The gravamen of Ryan’s complaint, which relies heavily on an accompanying report (the Ryan Report), is that OpenRTB is a “mass data broadcast mechanism that gathers a wide range of information on individuals going well beyond the information required to provide the relevant adverts” and needs (yet fails) to be GDPR-compliant. In an open letter to IAB Tech Lab regarding the latest OpenRTB specification documents, Ryan relies on a June 5, 2018 ruling from the European Court of Justice (C-210/16), better known as the “Facebook Fan Page” case, to attempt to demonstrate that OpenRTB itself falls under the ambit of the GDPR. Reliance on this case is misguided, and the complaint misstates the purpose of OpenRTB.
The Facebook Fan Page case involved a German academy that administered a fan page on Facebook. Facebook collected personal data on visitors to the academy’s fan page via cookies and transmitted anonymized statistics to the academy based on the personal data collected. Although the academy had access only to these anonymized statistics, the academy could “ask for—and thereby request the processing of—demographic data relating to its target audience, including trends in terms of age, sex, relationship and occupation, information of the lifestyles and centres of interest … [and] information on the purchases and online purchasing habits of visitors to its page.” Since the academy requested Facebook to process personal data based on the above parameters, and even though it had access only to the anonymized statistics (and not the underlying personal data), the court considered the academy a joint controller with Facebook for such processing.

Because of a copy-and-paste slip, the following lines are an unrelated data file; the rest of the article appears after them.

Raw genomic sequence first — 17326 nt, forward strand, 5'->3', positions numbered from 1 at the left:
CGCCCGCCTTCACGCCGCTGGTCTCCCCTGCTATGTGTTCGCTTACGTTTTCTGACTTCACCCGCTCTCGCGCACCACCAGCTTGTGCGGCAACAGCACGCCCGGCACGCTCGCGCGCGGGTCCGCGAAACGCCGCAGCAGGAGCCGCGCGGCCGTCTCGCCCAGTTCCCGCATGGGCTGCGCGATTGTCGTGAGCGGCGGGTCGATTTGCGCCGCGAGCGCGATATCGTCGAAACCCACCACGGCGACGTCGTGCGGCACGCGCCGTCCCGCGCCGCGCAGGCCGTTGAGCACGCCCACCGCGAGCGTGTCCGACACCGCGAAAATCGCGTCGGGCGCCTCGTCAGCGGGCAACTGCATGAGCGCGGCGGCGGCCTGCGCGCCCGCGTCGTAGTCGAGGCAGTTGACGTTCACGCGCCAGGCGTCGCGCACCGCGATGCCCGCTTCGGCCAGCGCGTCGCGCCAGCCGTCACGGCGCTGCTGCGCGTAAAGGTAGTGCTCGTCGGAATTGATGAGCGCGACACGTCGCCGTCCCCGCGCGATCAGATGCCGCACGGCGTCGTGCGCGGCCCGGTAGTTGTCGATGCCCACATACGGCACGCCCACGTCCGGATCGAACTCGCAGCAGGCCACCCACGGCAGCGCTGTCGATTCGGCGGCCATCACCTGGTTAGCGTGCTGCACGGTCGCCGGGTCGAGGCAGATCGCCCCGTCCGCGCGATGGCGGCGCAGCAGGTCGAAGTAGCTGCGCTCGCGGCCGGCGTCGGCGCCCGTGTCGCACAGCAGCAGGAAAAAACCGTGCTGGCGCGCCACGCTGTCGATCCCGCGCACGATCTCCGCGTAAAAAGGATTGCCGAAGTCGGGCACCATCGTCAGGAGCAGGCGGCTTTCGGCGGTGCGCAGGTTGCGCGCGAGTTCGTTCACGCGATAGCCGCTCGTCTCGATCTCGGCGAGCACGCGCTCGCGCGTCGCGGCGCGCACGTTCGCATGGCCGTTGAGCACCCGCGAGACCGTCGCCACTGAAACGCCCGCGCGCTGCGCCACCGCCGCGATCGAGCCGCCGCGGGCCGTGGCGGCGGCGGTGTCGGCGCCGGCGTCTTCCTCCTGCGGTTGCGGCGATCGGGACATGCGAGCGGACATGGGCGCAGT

Unlike the academy in the Facebook Fan Page case, OpenRTB is merely a technical protocol; it does not request or direct any organization to process personal data. Although the protocol contains certain fields that digital advertising companies may populate with data considered “personal data” under the GDPR, OpenRTB does not require the inclusion of such data in a bid request nor does it determine the purpose or means by which such data shall be used. Rather, OpenRTB’s purpose is to allow organizations to (1) broadcast bid requests from supply-side sources to demand-side sources, (2) collect bids in response to such bid requests, (3) provide notification to the winning bidder, and (4) transmit advertisements for display to individuals.
Other than the data required to satisfy the above objectives, OpenRTB is agnostic regarding the types of data collected by organizations. Notwithstanding, the Ryan Report erroneously alleges that the OpenRTB specification documents “reveal that every time a person loads a page on a website that uses real-time bidding advertising, personal data about them are broadcast to tens—or hundreds—of companies.” The specification documents reveal that OpenRTB does not require any personal data be included in a bid request. Although certain personal data may be found in a typical bid request, it is included only at the discretion of the particular organizations implementing the OpenRTB protocol.